Cash intended to check the rise of Islamic extremism following the London 7/7 bombings ended up funding the very radicals it was meant to fight. Britain’s home minister made the extraordinary admission while outlining changes to the nation’s overarching anti-terror strategy, called Prevent.
“In trying to reach out to those at risk of radicalisation, funding sometimes even reached the very extremist organisations that Prevent should have been confronting,” Theresa May told the lower house of parliament on Tuesday. “We will not make the same mistakes.”
The programme, with a budget of £63 million a year, was launched to tackle the roots of radicalisation after July 7, 2007, when four suicide bombers killed 52 people across London. Some of the money reached a small number of groups that either expressed extremist views or employed people who held such views, according to an official review of the government strategy.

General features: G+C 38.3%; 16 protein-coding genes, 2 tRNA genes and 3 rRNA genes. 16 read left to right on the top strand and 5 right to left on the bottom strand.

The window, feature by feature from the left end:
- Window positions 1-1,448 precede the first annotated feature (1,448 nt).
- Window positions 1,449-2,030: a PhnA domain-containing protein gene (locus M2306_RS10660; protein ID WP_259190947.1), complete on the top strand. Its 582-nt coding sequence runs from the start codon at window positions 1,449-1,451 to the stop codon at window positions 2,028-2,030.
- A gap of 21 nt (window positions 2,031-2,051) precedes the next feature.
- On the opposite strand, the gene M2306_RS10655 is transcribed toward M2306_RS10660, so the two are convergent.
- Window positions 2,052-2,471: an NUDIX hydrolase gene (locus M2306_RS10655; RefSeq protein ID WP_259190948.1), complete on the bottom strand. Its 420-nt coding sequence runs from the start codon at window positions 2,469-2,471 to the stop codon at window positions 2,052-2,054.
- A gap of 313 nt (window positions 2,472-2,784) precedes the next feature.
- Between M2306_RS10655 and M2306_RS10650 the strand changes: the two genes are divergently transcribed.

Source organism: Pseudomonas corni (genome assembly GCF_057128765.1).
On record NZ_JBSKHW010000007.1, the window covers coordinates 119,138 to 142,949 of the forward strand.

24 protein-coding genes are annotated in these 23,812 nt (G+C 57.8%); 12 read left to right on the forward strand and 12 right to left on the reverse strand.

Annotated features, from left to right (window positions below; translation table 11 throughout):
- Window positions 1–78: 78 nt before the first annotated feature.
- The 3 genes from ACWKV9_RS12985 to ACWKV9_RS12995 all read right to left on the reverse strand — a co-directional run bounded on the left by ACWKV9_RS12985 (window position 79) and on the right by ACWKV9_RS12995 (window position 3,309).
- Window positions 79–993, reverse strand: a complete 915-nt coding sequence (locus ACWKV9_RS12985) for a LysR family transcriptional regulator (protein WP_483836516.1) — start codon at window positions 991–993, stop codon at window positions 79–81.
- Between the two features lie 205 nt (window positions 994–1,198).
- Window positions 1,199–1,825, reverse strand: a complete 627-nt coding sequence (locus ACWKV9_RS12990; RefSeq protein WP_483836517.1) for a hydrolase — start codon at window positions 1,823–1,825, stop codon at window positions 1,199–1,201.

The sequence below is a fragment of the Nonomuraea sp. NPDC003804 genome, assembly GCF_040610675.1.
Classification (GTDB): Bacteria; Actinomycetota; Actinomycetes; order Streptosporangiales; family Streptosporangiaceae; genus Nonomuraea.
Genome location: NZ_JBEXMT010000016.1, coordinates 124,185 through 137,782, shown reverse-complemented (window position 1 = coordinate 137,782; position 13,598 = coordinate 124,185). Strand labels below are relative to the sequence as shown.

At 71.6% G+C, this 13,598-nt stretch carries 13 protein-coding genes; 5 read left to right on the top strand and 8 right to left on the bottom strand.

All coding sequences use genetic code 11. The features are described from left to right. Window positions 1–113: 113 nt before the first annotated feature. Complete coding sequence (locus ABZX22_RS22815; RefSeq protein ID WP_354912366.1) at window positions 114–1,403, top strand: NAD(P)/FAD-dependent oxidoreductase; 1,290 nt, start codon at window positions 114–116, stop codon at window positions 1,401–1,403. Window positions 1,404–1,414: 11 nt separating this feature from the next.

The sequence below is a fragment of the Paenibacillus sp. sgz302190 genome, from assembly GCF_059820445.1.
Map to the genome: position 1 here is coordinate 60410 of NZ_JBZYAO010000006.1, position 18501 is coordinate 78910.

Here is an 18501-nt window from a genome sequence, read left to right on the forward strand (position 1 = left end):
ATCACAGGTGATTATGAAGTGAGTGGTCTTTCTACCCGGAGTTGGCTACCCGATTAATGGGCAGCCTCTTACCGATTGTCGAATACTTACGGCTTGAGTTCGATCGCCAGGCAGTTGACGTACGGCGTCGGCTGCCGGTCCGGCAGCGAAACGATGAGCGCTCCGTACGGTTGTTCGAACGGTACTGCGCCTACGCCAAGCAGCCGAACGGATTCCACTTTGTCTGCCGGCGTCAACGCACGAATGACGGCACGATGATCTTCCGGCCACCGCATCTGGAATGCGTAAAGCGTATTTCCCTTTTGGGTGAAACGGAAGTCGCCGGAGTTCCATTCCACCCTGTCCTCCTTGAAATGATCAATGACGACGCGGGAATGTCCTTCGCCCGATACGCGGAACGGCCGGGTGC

There were other problems. Since 7/7, 1,120 people have been referred to the government as being at risk of radicalisation. But they also included 290 under-16s and 55 children below 12, which risked undermining the credibility of the whole programme.
Most of them were named by schools colleges, police and local authority groups known as youth offending teams.
Apart from colleges and universities, the new strategy, for the first time, will bring in doctors and other medical professionals in order to identify those “vulnerable to the risk of radicalisation.” They will be expected to identify both patients and medical staff.
An Indian doctor-turned-terrorist, Kafeel Ahmed, died while trying to execute a suicide bombing mission at Glasgow airport in 2007.